Tiger Woods reveals BIG MISTAKE he made on PGA Tour debut at Riviera in 1992

Tiger Woods made his PGA Tour debut 30 years ago at the Genesis Invitational, but he revealed an error he made that he still regrets in 2022.

Tiger Woods REVEALS BIG MISTAKE he made on his PGA Tour debut at Riviera
Tiger Woods REVEALS BIG MISTAKE he made on his PGA Tour debut at Riviera

They say you should have no regrets in life, but Tiger Woods certainly has a lingering memory from his PGA Tour debut that he had to get off his chest this week.

Speaking to the media ahead of the Genesis Invitational this week, Woods described a mistake that he never should've made when on his first appearance on tour in 1992.

The event was called the Nissan Los Angeles Open 30 years ago and a 16-year-old, fresh-faced Woods was ready to introduce himself to the world.

But as you can see in the footage below, Woods explains that when he was given his event credentials on arrival, he pinned it to his left pocket and this went on to hinder his swing and his putting stroke during the tournament.


"We all have our credentials, you know, you guys hang your lanyards around your neck, right? So, I had my credential in my left front pocket. I remember on the range and a couple of putts I hit, I actually hit it," Woods explained earlier this week.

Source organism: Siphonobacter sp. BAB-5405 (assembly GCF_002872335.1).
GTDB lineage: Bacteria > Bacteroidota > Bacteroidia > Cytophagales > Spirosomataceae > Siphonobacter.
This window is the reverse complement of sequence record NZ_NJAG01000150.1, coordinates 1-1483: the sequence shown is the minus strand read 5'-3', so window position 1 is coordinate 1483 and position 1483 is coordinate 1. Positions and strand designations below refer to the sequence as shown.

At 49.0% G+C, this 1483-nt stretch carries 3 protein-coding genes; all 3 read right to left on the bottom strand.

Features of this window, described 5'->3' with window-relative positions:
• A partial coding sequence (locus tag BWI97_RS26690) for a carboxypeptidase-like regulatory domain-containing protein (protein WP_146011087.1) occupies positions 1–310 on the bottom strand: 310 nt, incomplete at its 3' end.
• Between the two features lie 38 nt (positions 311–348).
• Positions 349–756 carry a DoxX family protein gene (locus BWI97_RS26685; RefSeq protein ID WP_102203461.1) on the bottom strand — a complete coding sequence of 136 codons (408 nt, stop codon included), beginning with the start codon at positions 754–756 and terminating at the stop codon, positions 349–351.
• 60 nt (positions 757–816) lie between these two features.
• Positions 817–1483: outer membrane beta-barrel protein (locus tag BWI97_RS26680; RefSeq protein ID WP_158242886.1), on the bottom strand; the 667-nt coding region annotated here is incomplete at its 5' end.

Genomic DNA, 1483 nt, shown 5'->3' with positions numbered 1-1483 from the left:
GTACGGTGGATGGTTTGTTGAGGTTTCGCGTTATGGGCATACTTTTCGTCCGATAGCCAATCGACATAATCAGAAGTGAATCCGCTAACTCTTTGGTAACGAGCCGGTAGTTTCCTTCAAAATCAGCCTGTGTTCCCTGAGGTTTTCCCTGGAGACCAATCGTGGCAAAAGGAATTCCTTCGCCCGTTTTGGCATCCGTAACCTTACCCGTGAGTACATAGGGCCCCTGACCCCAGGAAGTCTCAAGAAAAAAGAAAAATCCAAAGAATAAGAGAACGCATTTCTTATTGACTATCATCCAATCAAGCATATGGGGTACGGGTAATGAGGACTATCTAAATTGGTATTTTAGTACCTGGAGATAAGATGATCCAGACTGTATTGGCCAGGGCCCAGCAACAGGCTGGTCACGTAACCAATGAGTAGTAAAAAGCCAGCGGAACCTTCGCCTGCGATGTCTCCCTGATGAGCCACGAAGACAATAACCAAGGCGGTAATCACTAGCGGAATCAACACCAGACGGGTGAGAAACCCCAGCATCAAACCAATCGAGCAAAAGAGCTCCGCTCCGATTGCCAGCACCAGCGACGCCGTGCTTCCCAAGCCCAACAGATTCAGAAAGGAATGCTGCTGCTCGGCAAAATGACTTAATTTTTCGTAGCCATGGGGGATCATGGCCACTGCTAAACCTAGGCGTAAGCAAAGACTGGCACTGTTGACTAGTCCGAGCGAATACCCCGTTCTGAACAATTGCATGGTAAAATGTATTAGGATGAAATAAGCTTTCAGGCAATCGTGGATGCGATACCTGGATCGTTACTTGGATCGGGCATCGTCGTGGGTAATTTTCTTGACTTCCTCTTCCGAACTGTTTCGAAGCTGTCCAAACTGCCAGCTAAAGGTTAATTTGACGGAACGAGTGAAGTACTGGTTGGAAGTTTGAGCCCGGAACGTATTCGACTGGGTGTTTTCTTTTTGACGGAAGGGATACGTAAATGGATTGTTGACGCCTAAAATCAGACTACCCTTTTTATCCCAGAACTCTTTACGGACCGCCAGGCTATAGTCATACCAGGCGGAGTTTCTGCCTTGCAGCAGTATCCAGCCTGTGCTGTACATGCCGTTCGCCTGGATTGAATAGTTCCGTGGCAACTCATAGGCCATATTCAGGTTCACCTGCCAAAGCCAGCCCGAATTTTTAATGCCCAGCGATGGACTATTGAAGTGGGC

"I’m like, ‘maybe I should move this…but yeah, they won’t let me in the tournament.’ So I didn’t move it. So if you look out there at my front-left pocket, I got my little credential there. Don’t put it there. Bad spot."

A lot of young golfers will be able to empathise with Woods. You may have something in your pocket or on your golf bag that you need to adjust, but nerves take over and you try to ignore the hindrance.

Unfortunately for Woods, he missed the cut with rounds of 72 and 75 on his tour debut. Fred Couples, who went on to become great friends with Woods, won the event that year for the second time in his career.

It is fair to say from that moment onwards, Woods made sure he eradicated simple errors from his game. This shows with 82 PGA Tour wins, 15 major championships and 683 weeks spent as World No. 1. 



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